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I’m Losing Customers. What Can I Do?

There are a lot of reasons why you may be losing customers. Your job is to determine why. What factors are causing your customers to leave? It may be that more than one factor is causing the problem. To find the answers you will need to dig into the potential problem areas.

Step 1: Start With Analyzing the Numbers

Task: Pull out data on each product/service by region, customer (or customer class) and by sales person for one year by month.

When you analyze these numbers, are there any obvious areas where customer defections are higher than others? Are customers leaving from certain sales people or customer support people? Are there certain products/services where customer defections are higher? For customers that have left, are there any common traits to these customers, i.e. they are in the same industry, are the same size, bought similar product features, etc.?

Step 2: Talk to Ex-Customers

Task: Find out why customers are no longer buying from you.

Your sales and customer support people will tell you a lot of reasons why a particular customer left but their answers may not be correct. We’re not suggesting that your team is lying to you. That may be true but probably not. There are several reasons why they may not know the real reasons behind customers leaving.

First, most salespeople try to build personal relationships with their customers. This helps them get to know what the customer wants and helps retain the customer. But customers don’t always tell the salesperson about problems. Here is an example to help illustrate our point.

You go in to a nice restaurant with your spouse. The waiter does a good job of taking your order and making you feel welcomed. You order the meals and the waiter is prompt in delivering your food. But the food is awful! What do most people do? Do you tell the waiter? Do you tell the manager who asks you how everything was as you leave?

No. Most people don’t say a word and instead stop coming to the restaurant. Worse still, studies show that the dissatisfied customer will tell 27 other people about their dissatisfaction (but not the business).

Step 3: Talk to Your Vendors

Task: Talk to those vendors that also serve your competition.

Talk to your vendors. What is the word on the street about your products/services and company? If a competitor has gained an advantage over you, they are likely to know. If you have a quality issue and your business’ reputation is being damaged, they will know. Remember, it’s in their best interest to have you selling more. Work with them. In fact they may be able to help you improve.

Step 4: Analyze Your Sales & Service Structure

Task: look at your sales and customer service people, compensation structure, training, etc.

Are your sales people hungry? Too hungry? Are they compensated more to get new business at the expense of retain existing business? Are your sales and customer service people keeping up their skills? What training are they taking? Is it effective? How well do they know their customers? How well do they know your products/services?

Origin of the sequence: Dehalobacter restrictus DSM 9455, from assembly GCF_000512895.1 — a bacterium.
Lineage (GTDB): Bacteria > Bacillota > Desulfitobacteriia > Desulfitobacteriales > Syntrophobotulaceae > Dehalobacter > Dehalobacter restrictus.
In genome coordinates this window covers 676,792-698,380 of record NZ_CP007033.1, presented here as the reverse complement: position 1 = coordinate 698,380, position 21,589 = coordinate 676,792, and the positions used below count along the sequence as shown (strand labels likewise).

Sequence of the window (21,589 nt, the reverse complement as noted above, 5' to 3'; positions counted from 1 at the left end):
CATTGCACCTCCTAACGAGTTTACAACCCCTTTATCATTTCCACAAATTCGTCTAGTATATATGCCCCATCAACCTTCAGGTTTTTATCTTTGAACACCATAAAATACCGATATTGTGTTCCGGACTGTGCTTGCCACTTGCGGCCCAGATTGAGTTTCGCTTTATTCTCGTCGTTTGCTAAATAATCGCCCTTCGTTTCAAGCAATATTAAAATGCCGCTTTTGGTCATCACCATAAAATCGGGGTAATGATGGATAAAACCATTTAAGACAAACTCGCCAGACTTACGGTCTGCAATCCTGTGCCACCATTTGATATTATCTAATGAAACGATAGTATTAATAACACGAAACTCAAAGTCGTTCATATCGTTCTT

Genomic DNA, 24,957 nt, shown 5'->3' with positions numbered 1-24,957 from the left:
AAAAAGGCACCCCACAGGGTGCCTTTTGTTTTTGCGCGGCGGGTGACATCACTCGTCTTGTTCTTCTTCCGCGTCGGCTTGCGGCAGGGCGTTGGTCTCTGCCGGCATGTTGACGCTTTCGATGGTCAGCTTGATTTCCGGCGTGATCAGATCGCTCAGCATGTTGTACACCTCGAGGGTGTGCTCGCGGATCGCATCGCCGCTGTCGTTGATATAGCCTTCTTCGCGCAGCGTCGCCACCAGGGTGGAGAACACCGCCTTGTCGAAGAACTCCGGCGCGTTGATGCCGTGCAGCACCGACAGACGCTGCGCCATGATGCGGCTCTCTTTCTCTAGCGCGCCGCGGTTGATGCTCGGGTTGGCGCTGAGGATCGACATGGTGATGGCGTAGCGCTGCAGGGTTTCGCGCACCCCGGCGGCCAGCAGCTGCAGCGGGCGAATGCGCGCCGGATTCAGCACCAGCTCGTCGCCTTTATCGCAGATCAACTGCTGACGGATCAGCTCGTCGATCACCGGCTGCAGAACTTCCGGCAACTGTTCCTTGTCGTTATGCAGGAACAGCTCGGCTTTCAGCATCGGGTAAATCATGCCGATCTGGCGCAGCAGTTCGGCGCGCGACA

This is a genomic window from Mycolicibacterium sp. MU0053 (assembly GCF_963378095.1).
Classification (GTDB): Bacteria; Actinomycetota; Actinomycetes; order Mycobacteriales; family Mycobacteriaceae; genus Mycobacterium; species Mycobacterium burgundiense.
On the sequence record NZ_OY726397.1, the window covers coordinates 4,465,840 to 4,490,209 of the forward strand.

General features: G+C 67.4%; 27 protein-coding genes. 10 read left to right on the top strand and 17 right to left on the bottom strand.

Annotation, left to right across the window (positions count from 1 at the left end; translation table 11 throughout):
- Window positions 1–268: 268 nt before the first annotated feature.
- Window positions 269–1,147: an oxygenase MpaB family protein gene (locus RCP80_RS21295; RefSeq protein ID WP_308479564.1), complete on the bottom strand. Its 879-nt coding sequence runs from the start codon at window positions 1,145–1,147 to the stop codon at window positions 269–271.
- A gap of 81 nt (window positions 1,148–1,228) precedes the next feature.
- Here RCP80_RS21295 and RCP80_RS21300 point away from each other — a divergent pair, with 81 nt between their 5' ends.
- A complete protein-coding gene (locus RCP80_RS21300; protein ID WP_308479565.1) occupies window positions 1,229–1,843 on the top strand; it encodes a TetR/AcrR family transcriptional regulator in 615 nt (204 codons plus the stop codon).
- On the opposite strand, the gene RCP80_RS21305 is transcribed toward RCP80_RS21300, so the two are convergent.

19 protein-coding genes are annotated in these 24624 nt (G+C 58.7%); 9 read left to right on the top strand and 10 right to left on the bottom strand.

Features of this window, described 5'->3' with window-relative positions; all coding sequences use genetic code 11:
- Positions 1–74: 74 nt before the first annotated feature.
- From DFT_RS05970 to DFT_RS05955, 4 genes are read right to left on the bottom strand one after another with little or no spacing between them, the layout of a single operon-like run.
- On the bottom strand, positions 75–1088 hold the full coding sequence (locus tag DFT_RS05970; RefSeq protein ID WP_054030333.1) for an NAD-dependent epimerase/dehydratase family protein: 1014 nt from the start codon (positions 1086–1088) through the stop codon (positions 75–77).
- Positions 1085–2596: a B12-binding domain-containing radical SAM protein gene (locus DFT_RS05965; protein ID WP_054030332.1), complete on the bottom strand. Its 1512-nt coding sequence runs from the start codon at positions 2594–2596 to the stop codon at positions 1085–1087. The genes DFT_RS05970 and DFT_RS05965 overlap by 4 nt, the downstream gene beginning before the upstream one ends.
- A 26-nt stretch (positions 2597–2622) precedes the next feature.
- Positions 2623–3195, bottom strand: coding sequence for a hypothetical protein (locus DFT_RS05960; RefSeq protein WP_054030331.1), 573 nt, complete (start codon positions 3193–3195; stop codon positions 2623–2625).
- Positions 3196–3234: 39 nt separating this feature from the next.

Step 5: Examine Your Marketing & Sale Promises

Task: Are you making promises that you are not fulfilling?

What promises are you making your customers? What are their expectations of your product/service, your company, delivery times, costs, etc.?

Step 6: Conduct Some Competitive Analysis

Task: What are your competitors up to and how do they position themselves against your products/services and your company?

The market of business is always changing. Your competitors are continuously trying to win over your customers. You need to keep an eye on them so you can react to changes they make that might to lure your customers away.

Step 7: Look at Customer Communications

Task: Are you staying in front of your customers enough?

Your customers probably need regular communications to maintain their relationships with your company. Besides a salesperson calling to sell them more, what other communications do you have with customers? What messages are you sending them?

By working ON your business, growth almost becomes inevitable. Relying on these Steps to Growth can revitalize your company and help you rediscover the energy you need to sustain growth year after year.

What You Will Need:

Losing too many customers should draw the attention of those individuals in top management, sales, customer service and in marketing functions. Make sure to allocate time to work on the issues.

  • You will need hard data on customers, purchases, products/services, etc.
  • You will need a strong champion in top management to make sure the initiatives get the support they need and to ensure the latest crisis doesn’t distract the company or that it returns to the status quo.
  • You will need patience. Getting the answers to why customers are leaving and reversing this trend won’t happen over night.
  • Top Management Champion
  • Allocated Time and People Resources
  • Good Data On Customers, Markets, Products/Services & Company Expertise
  • Broad Involvement & Buy-In By Those Involved in Sales, Customer Service & Marketing
  • Creative Thinkers
  • Execution & Measurement Systems

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